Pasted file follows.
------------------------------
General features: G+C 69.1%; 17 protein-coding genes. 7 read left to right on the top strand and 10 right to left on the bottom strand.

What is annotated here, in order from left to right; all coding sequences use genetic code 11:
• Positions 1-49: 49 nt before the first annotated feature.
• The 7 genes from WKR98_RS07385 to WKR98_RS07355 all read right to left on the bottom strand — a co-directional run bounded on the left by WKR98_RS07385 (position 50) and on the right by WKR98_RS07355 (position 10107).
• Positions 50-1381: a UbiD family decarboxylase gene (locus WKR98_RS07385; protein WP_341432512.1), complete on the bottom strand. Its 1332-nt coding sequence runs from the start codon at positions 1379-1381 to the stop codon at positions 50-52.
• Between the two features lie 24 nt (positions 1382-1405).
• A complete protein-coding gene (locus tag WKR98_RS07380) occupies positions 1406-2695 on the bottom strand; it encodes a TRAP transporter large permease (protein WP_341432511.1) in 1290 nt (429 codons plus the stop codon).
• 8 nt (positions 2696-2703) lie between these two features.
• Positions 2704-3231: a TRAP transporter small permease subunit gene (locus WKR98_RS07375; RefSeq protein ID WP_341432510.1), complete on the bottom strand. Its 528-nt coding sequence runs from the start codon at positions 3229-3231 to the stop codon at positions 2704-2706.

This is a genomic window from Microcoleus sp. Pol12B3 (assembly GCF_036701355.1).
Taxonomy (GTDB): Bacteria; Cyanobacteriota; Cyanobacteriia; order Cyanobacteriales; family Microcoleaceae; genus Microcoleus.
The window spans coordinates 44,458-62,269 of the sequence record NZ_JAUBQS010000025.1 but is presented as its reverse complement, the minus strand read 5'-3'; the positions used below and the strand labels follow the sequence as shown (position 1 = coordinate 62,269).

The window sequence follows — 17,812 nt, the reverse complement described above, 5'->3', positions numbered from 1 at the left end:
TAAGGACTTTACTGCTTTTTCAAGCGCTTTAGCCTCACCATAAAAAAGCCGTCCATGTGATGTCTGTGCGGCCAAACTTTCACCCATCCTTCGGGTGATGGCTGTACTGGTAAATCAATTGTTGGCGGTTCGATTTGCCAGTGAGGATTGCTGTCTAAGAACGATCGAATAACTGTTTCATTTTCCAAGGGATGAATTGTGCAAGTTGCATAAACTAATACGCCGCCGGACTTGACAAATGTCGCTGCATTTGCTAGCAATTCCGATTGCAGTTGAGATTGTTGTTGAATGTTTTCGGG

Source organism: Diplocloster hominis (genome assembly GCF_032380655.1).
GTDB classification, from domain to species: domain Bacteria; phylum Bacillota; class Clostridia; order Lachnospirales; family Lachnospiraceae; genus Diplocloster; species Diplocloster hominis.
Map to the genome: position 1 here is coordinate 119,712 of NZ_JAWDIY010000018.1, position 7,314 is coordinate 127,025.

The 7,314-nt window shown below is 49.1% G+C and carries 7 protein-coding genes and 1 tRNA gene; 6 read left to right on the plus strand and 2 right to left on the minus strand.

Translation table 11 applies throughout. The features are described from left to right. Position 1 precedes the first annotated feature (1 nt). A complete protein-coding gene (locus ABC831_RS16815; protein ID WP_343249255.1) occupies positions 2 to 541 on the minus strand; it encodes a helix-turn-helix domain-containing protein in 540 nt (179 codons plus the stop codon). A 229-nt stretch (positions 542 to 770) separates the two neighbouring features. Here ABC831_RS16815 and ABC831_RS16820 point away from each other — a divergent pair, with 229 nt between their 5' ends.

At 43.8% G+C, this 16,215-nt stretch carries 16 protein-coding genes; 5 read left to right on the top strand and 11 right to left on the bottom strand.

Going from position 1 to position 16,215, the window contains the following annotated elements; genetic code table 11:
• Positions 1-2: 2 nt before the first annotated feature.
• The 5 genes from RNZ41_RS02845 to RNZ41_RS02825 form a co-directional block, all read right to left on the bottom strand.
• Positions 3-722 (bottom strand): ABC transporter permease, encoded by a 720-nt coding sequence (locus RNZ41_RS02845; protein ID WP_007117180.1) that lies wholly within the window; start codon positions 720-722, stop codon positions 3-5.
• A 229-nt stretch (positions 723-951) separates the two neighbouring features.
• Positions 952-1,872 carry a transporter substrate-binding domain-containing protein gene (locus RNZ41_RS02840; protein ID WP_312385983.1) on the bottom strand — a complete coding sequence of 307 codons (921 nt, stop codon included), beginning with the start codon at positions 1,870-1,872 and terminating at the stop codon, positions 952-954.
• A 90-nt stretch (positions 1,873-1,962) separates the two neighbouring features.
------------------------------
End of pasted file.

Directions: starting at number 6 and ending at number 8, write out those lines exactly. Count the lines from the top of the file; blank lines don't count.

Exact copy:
• Between the two features lie 24 nt (positions 1382-1405).
• A complete protein-coding gene (locus tag WKR98_RS07380) occupies positions 1406-2695 on the bottom strand; it encodes a TRAP transporter large permease (protein WP_341432511.1) in 1290 nt (429 codons plus the stop codon).
• 8 nt (positions 2696-2703) lie between these two features.